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Ohrid Remains on UNESCO List; Strumica Sites to Follow?

December 3, 2004


By Christopher Deliso

Macedonia’s most well-known historical and natural treasure, Ohrid, will remain on the list of UNESCO world heritage sites, says Macedonian Information Agency quoting the national committee for UNESCO Chairman Blagoja Stefanovski.

Since 2002 Stefanovski, a former longtime theater director in Bitola, has been Minister of Culture. Although rumors had circulated that he may at some point step down in order to run for mayor of that city, Dnevnik reports that he will remain at his post under the new government of Vlade Buckovski.

Given Ohrid’s overwhelming combination of natural beauty and archaeological treasures, it came as no surprise that the UNESCO expert mission, which visited Macedonia in November, chose to keep Ohrid on the list. According to MIA, Stefanovski is intent on preserving the historic character of the town, and plans to do so through a new law which will require his ministry to approve future construction projects, especially in Ohrid’s old town of winding cobblestoned streets.

However, other parts of Macedonia have also piqued the curiosity of the world cultural protection body, Dnevnikreported last week. The sunny southeast, Macedonia’s agricultural heartland, was also visited by the foreign experts, who were apparently quite amazed by the diverse architectural landmarks to be found there. According to the newspaper, Strumica’s old Ottoman post office – the last remaining example of classic Macedonian architecture – as well as the nearby Sveti Bogorodica Eleusa Monastery may well be added to the list sometime in the future.

The sublime monastery, set amongst flowering trees above the village of Veljusa, was founded in the year 1080 and as such is a classic example of real Byzantine construction. In those days, Strumica was known as Tiberiopolis and the episcopal authority was Byzantine Greek. According to the Strumica diocese, the church has a special importance for the history of Orthodox monasticism:

“…About the church construction and its founder, Bishop Manuel, as well as about the order of the spiritual life and generally about the daily catholic life of the first monks, we find original historical data also in the Rule (Typikon) written personally by him between 1085 and 1106. This is one of the oldest known typikons in the history of Orthodox monasticism, which is a witness to the thousand years old monastic tradition in Macedonia. It is stated in it that the abbess (hegoumeni) of the monastery is the Most Holy Mother of God, whereas the superior (kathegoumenos)is given sovereign authority in the management of the property and the organisation of life.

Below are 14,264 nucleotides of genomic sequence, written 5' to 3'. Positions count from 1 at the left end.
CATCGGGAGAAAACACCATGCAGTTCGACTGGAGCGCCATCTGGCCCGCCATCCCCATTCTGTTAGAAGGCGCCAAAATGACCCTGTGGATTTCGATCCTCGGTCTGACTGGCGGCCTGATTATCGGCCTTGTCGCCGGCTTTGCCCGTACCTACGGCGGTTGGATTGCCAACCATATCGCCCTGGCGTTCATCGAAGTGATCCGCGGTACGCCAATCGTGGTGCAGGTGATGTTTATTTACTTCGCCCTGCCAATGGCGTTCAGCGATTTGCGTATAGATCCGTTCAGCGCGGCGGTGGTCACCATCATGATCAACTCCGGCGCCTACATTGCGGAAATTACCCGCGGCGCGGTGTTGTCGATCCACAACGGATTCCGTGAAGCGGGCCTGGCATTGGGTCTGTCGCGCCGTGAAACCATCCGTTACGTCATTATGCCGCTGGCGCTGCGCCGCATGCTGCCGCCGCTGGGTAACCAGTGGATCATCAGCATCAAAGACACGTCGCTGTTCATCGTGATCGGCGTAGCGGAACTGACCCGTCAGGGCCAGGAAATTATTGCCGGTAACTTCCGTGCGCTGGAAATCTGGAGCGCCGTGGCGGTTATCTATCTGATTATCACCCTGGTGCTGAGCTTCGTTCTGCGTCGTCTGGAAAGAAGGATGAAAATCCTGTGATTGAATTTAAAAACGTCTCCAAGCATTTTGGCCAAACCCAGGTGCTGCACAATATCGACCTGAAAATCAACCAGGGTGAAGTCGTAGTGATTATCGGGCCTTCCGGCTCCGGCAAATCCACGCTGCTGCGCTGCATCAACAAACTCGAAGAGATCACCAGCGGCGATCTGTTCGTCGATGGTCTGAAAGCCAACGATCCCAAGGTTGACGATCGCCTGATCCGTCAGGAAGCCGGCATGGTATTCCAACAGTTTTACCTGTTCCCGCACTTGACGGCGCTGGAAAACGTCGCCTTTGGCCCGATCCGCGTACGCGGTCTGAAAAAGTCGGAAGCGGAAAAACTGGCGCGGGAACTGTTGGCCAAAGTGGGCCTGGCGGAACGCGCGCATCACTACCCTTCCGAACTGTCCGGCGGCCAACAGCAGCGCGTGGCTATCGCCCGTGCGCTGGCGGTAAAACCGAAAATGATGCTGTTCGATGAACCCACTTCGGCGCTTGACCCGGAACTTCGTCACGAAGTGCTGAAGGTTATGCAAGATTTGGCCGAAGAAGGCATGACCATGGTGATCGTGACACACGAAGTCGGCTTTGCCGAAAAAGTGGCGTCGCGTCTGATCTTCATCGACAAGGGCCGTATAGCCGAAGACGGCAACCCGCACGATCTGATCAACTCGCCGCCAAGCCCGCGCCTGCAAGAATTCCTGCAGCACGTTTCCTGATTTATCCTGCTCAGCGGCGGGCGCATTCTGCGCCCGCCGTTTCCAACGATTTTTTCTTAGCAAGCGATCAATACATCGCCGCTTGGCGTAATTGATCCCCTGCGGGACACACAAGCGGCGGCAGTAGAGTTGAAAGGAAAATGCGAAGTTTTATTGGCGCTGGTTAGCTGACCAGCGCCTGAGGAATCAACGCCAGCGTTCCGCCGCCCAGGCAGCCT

Protected with chrysobulls issued by Byzantine emperors, for [a] rather long time the monastery had an independent status, entitled to autonomous right to: all its possessions, election of its superior and no interference in its internal affairs either by the Tiberiopolitan hierarchs, or by the local secular authorities, or even by the Ecumenical Patriarch, which is an exceptionally rare case in the history of Orthodox monasticism.”

The rural area in which the monastery is set has plenty of potential for tourists, as it is like something out of another time. Here one still finds traditional, crumbling houses, horse-drawn carts, bonneted village women patiently stringing leaves of tobacco together to bake in the sun. With only agriculture as a means of survival, and chronic problems with water, life here is difficult. But the tourism industry has potential and the locals would surely welcome a chance to sell their goods and cater to visitors from abroad.

This positive new attention from UNESCO comes at a time when Macedonian tourism is making small but noticeable gains. The government announced through MIA on 2 December a 29 percent increase in tourism income (amounting to almost $47 million) during the period January-August 2004, “…which is a 29.8 percent increase from 2003.”

In addition, the reported net tourism take through August alone was up 28.3 percent over the entire 2003 take. If there is peace and quiet in 2005, and the situation in neighboring Kosovo does not come to a head, there is no reason why these gains should not increase further.

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